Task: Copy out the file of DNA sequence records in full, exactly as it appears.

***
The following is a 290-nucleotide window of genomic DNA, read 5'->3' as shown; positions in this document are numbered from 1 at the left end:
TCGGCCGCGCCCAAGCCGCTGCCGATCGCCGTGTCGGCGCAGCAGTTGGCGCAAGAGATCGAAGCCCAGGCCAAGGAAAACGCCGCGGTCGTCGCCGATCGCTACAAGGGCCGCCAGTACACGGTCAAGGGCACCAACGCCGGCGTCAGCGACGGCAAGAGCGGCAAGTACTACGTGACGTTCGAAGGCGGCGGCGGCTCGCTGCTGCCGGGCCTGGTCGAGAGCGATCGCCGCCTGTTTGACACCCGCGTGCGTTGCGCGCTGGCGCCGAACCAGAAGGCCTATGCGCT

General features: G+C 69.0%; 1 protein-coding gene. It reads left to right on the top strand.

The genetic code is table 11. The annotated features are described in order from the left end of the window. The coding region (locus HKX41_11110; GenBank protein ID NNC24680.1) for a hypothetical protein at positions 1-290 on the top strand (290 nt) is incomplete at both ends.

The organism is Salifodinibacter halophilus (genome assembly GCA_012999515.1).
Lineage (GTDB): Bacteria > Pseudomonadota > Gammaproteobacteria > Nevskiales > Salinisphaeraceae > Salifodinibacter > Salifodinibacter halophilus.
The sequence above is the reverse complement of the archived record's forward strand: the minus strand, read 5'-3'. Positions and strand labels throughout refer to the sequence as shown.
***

The following is a 290-nucleotide window of genomic DNA, read 5'->3' as shown; positions in this document are numbered from 1 at the left end:
TCGGCCGCGCCCAAGCCGCTGCCGATCGCCGTGTCGGCGCAGCAGTTGGCGCAAGAGATCGAAGCCCAGGCCAAGGAAAACGCCGCGGTCGTCGCCGATCGCTACAAGGGCCGCCAGTACACGGTCAAGGGCACCAACGCCGGCGTCAGCGACGGCAAGAGCGGCAAGTACTACGTGACGTTCGAAGGCGGCGGCGGCTCGCTGCTGCCGGGCCTGGTCGAGAGCGATCGCCGCCTGTTTGACACCCGCGTGCGTTGCGCGCTGGCGCCGAACCAGAAGGCCTATGCGCT

General features: G+C 69.0%; 1 protein-coding gene. It reads left to right on the top strand.

The genetic code is table 11. The annotated features are described in order from the left end of the window. The coding region (locus HKX41_11110; GenBank protein ID NNC24680.1) for a hypothetical protein at positions 1-290 on the top strand (290 nt) is incomplete at both ends.

The organism is Salifodinibacter halophilus (genome assembly GCA_012999515.1).
Lineage (GTDB): Bacteria > Pseudomonadota > Gammaproteobacteria > Nevskiales > Salinisphaeraceae > Salifodinibacter > Salifodinibacter halophilus.
The sequence above is the reverse complement of the archived record's forward strand: the minus strand, read 5'-3'. Positions and strand labels throughout refer to the sequence as shown.